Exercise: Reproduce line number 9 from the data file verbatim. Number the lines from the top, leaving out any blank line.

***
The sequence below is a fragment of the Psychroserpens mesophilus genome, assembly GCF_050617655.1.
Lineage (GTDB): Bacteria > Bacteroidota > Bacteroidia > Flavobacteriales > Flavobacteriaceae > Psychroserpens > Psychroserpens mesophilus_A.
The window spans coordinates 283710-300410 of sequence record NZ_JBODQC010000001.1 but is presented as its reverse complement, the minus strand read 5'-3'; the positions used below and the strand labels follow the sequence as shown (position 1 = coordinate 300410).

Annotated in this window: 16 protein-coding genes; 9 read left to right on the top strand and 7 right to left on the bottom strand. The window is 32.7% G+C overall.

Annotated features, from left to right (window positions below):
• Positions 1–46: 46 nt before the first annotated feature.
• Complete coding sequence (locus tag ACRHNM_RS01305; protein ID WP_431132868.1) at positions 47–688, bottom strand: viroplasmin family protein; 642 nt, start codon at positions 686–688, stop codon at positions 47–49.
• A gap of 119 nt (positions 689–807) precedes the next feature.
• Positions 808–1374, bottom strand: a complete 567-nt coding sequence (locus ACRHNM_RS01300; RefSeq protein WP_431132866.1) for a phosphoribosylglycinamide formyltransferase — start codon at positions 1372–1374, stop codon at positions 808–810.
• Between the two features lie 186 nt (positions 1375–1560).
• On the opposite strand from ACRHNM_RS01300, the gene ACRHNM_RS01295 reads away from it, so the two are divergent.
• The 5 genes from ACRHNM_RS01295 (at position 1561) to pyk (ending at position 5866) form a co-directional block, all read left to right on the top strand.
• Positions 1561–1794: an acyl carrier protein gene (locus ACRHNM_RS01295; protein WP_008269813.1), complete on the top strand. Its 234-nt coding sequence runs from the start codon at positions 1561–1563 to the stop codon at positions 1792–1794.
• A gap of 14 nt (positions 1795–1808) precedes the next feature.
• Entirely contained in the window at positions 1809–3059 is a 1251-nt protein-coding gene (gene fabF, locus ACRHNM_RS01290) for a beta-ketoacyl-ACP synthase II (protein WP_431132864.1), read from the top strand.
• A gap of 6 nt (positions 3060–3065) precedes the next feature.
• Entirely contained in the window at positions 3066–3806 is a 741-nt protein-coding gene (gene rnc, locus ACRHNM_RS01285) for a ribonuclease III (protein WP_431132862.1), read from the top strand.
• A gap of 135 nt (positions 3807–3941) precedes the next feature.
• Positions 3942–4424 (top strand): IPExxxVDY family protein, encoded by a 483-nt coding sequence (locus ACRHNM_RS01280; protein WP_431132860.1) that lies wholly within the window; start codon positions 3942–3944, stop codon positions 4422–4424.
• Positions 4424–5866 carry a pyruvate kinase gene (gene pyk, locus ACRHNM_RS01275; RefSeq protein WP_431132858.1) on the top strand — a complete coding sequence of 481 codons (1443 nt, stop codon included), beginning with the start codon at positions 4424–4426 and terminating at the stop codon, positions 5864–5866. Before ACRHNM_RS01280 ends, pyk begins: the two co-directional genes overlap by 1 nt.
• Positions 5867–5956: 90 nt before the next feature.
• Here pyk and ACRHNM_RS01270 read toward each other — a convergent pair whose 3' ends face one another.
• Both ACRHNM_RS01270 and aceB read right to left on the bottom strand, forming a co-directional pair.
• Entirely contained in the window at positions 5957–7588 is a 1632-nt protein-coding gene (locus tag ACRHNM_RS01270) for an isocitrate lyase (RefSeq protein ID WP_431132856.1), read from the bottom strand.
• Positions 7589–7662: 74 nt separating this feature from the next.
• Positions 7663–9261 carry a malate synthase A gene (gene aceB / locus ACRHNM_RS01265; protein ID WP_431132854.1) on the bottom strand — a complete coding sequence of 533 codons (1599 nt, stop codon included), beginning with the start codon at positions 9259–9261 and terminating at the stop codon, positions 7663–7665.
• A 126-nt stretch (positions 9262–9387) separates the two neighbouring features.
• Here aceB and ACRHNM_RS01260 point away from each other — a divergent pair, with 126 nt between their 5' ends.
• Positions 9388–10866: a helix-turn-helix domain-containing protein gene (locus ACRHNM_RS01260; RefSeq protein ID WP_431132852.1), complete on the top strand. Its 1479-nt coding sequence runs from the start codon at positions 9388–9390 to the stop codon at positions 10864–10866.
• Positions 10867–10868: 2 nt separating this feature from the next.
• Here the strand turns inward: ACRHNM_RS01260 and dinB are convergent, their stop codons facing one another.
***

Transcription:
• Positions 808–1374, bottom strand: a complete 567-nt coding sequence (locus ACRHNM_RS01300; RefSeq protein WP_431132866.1) for a phosphoribosylglycinamide formyltransferase — start codon at positions 1372–1374, stop codon at positions 808–810.